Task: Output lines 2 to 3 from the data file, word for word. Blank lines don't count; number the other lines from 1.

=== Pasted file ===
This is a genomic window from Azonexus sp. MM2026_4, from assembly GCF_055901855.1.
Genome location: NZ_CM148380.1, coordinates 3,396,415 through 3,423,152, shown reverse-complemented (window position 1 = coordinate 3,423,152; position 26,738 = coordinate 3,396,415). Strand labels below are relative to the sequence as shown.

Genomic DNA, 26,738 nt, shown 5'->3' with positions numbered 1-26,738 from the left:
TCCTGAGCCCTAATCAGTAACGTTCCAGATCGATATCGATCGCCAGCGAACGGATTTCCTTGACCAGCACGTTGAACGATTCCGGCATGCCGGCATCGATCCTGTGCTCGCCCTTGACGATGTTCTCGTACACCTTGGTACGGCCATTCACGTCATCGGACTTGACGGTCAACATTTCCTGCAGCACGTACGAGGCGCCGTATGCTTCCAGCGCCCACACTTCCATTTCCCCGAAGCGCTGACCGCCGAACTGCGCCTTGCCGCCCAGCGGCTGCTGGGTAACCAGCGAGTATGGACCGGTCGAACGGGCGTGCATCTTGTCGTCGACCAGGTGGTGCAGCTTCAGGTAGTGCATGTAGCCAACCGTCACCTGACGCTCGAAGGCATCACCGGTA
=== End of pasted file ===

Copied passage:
Genome location: NZ_CM148380.1, coordinates 3,396,415 through 3,423,152, shown reverse-complemented (window position 1 = coordinate 3,423,152; position 26,738 = coordinate 3,396,415). Strand labels below are relative to the sequence as shown.

Genomic DNA, 26,738 nt, shown 5'->3' with positions numbered 1-26,738 from the left: